Using People-First Language

Since the late 80’s, something called “people-first language” has become standard in many newsrooms. Basically it’s the idea that the person comes first, and their condition comes second. “People with disabilities” is pretty much standard now, rather than the old “disabled people”.  The concept, which is supported by a large number of organizations which support and advocate for people with disabilities, is that they are people first, and their disability is only a secondary attribute.

There are some cautions here.

The National Federation of the Blind adopted a resolution in the ‘90’s which condemns politically correct language in all forms, and says it has no problem with the term “blind person”.

Among the deaf, person-first language has been completely rejected. “Hearing impaired” is NOT acceptable terminology to most deaf people. For many, being deaf is a source of pride and identity. Many deaf people are completely comfortable with the term “hard of hearing person”.

Since this is very much a developing area of usage, some autism activists do not support people-first language, saying “person with autism” suggests that somehow, the autism can be separated from the person.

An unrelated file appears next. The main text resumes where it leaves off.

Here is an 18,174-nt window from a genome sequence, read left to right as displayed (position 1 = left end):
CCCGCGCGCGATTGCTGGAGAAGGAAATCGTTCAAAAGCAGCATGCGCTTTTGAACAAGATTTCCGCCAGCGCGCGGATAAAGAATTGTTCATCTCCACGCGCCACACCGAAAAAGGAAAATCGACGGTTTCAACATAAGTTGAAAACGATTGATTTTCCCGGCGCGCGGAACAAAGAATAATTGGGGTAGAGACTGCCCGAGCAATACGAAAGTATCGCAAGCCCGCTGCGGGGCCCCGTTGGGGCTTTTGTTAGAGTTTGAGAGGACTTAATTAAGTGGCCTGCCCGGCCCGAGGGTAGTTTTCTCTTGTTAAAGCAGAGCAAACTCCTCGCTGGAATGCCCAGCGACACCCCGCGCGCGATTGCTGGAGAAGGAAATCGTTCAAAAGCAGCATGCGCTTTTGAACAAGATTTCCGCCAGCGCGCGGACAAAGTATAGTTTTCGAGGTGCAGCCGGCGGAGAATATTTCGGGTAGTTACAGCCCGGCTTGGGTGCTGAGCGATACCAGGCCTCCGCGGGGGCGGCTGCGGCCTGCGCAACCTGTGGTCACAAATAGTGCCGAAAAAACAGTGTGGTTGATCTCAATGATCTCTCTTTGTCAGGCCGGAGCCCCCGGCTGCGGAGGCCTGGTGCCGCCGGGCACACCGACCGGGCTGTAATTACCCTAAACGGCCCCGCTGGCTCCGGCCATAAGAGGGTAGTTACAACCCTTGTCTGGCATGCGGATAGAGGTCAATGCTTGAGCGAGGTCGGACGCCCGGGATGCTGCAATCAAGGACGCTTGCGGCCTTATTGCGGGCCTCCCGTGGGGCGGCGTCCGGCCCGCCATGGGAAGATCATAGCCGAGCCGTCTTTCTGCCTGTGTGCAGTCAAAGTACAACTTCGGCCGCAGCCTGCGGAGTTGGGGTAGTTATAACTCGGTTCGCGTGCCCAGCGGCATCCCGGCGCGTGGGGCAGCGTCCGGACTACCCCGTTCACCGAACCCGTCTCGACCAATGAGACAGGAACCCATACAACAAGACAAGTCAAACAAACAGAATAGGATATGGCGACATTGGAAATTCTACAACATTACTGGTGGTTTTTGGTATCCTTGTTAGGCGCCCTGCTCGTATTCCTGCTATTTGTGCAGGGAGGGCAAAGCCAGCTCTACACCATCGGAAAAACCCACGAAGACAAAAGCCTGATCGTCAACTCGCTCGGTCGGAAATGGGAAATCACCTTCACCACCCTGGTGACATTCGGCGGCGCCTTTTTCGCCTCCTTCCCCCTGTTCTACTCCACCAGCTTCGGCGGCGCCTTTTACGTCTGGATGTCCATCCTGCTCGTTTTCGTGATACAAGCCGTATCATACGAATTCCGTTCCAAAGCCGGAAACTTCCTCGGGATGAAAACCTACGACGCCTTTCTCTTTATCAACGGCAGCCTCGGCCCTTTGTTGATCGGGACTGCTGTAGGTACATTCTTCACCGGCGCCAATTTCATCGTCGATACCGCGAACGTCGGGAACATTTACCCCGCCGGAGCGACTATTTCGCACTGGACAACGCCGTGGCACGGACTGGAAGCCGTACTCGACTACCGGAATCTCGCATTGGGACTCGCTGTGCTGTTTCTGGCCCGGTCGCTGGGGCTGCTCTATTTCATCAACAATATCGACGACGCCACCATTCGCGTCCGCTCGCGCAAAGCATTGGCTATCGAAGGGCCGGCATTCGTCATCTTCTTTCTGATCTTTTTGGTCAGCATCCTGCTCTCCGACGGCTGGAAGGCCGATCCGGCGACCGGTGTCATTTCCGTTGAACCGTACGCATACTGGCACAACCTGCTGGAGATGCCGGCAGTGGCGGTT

If you are interviewing a person with a disability, or someone from an organization representing that particular disability, the safest and smartest course of action is to ASK the person how they want to be referred to – if, in fact, their particular disability is even relevant to the story you’re doing.

Think and ask before you write, and you’ll avoid clichés like the outmoded “confined to a wheelchair”, which is not only inaccurate and not descriptive, but downright offensive to many people who use a wheelchair to increase their mobility.  “Uses a wheelchair” is often acceptable, but “confined to a wheelchair” – while you still hear it to this day – is an outmoded and offensive phrase. Again, before writing the story, you must ask whether or not the person uses a wheelchair is even relevant to the story.

Ask before you write; and for guidance, the “Disability Is Natural” website can help.

Here’s another great help and reference: The Diversity Style Guide from SPJ and other collaborators.

And, here’s a great reference from the NAB called “Reporting On Race“.